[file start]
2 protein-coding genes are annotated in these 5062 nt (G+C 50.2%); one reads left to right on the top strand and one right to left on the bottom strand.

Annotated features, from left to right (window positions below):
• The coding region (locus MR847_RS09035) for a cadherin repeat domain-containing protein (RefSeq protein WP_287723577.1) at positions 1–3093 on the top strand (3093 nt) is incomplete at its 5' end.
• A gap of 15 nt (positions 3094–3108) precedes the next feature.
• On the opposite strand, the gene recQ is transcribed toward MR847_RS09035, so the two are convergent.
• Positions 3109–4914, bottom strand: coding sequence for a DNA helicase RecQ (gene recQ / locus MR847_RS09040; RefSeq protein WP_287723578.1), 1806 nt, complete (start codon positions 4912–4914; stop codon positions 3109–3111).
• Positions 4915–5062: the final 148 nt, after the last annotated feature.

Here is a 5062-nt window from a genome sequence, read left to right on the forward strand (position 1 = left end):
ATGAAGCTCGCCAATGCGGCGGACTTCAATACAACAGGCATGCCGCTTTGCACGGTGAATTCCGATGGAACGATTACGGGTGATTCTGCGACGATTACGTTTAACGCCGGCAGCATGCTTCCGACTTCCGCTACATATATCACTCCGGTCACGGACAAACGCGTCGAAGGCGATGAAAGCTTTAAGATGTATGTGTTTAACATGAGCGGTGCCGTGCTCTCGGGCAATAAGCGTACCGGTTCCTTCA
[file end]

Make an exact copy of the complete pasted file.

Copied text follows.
2 protein-coding genes are annotated in these 5062 nt (G+C 50.2%); one reads left to right on the top strand and one right to left on the bottom strand.

Annotated features, from left to right (window positions below):
• The coding region (locus MR847_RS09035) for a cadherin repeat domain-containing protein (RefSeq protein WP_287723577.1) at positions 1–3093 on the top strand (3093 nt) is incomplete at its 5' end.
• A gap of 15 nt (positions 3094–3108) precedes the next feature.
• On the opposite strand, the gene recQ is transcribed toward MR847_RS09035, so the two are convergent.
• Positions 3109–4914, bottom strand: coding sequence for a DNA helicase RecQ (gene recQ / locus MR847_RS09040; RefSeq protein WP_287723578.1), 1806 nt, complete (start codon positions 4912–4914; stop codon positions 3109–3111).
• Positions 4915–5062: the final 148 nt, after the last annotated feature.

Here is a 5062-nt window from a genome sequence, read left to right on the forward strand (position 1 = left end):
ATGAAGCTCGCCAATGCGGCGGACTTCAATACAACAGGCATGCCGCTTTGCACGGTGAATTCCGATGGAACGATTACGGGTGATTCTGCGACGATTACGTTTAACGCCGGCAGCATGCTTCCGACTTCCGCTACATATATCACTCCGGTCACGGACAAACGCGTCGAAGGCGATGAAAGCTTTAAGATGTATGTGTTTAACATGAGCGGTGCCGTGCTCTCGGGCAATAAGCGTACCGGTTCCTTCA